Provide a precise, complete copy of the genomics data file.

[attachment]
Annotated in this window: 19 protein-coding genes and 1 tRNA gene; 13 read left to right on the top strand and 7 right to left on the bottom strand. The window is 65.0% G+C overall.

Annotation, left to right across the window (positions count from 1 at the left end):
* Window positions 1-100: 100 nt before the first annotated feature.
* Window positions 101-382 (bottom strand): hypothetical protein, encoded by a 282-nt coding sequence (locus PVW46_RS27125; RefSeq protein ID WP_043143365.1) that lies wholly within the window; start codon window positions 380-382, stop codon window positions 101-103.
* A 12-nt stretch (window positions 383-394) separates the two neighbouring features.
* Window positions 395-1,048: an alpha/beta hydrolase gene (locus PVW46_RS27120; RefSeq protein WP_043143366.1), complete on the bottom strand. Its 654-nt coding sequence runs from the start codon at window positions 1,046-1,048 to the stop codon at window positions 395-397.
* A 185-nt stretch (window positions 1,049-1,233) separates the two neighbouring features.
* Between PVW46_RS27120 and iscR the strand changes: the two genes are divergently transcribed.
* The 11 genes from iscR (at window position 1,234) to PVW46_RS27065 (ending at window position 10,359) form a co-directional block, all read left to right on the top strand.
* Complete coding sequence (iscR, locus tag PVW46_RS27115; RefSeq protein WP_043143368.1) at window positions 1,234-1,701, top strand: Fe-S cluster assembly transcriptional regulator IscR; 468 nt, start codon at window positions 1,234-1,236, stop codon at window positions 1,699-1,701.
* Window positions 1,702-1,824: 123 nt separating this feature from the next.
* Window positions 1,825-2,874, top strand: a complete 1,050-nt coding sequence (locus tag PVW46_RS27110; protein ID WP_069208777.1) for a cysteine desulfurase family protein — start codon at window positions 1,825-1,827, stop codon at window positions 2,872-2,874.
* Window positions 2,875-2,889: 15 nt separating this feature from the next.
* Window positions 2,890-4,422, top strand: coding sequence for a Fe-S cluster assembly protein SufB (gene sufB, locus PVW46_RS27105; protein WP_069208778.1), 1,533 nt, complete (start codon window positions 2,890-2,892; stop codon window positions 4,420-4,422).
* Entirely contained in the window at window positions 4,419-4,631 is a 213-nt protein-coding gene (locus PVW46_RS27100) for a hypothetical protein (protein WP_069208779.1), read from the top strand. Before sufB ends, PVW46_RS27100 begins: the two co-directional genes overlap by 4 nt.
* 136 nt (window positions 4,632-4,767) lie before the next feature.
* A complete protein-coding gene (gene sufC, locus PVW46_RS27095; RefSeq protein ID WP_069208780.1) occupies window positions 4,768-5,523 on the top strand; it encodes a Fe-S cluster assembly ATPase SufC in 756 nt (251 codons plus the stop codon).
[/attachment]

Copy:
Annotated in this window: 19 protein-coding genes and 1 tRNA gene; 13 read left to right on the top strand and 7 right to left on the bottom strand. The window is 65.0% G+C overall.

Annotation, left to right across the window (positions count from 1 at the left end):
* Window positions 1-100: 100 nt before the first annotated feature.
* Window positions 101-382 (bottom strand): hypothetical protein, encoded by a 282-nt coding sequence (locus PVW46_RS27125; RefSeq protein ID WP_043143365.1) that lies wholly within the window; start codon window positions 380-382, stop codon window positions 101-103.
* A 12-nt stretch (window positions 383-394) separates the two neighbouring features.
* Window positions 395-1,048: an alpha/beta hydrolase gene (locus PVW46_RS27120; RefSeq protein WP_043143366.1), complete on the bottom strand. Its 654-nt coding sequence runs from the start codon at window positions 1,046-1,048 to the stop codon at window positions 395-397.
* A 185-nt stretch (window positions 1,049-1,233) separates the two neighbouring features.
* Between PVW46_RS27120 and iscR the strand changes: the two genes are divergently transcribed.
* The 11 genes from iscR (at window position 1,234) to PVW46_RS27065 (ending at window position 10,359) form a co-directional block, all read left to right on the top strand.
* Complete coding sequence (iscR, locus tag PVW46_RS27115; RefSeq protein WP_043143368.1) at window positions 1,234-1,701, top strand: Fe-S cluster assembly transcriptional regulator IscR; 468 nt, start codon at window positions 1,234-1,236, stop codon at window positions 1,699-1,701.
* Window positions 1,702-1,824: 123 nt separating this feature from the next.
* Window positions 1,825-2,874, top strand: a complete 1,050-nt coding sequence (locus tag PVW46_RS27110; protein ID WP_069208777.1) for a cysteine desulfurase family protein — start codon at window positions 1,825-1,827, stop codon at window positions 2,872-2,874.
* Window positions 2,875-2,889: 15 nt separating this feature from the next.
* Window positions 2,890-4,422, top strand: coding sequence for a Fe-S cluster assembly protein SufB (gene sufB, locus PVW46_RS27105; protein WP_069208778.1), 1,533 nt, complete (start codon window positions 2,890-2,892; stop codon window positions 4,420-4,422).
* Entirely contained in the window at window positions 4,419-4,631 is a 213-nt protein-coding gene (locus PVW46_RS27100) for a hypothetical protein (protein WP_069208779.1), read from the top strand. Before sufB ends, PVW46_RS27100 begins: the two co-directional genes overlap by 4 nt.
* 136 nt (window positions 4,632-4,767) lie before the next feature.
* A complete protein-coding gene (gene sufC, locus PVW46_RS27095; RefSeq protein ID WP_069208780.1) occupies window positions 4,768-5,523 on the top strand; it encodes a Fe-S cluster assembly ATPase SufC in 756 nt (251 codons plus the stop codon).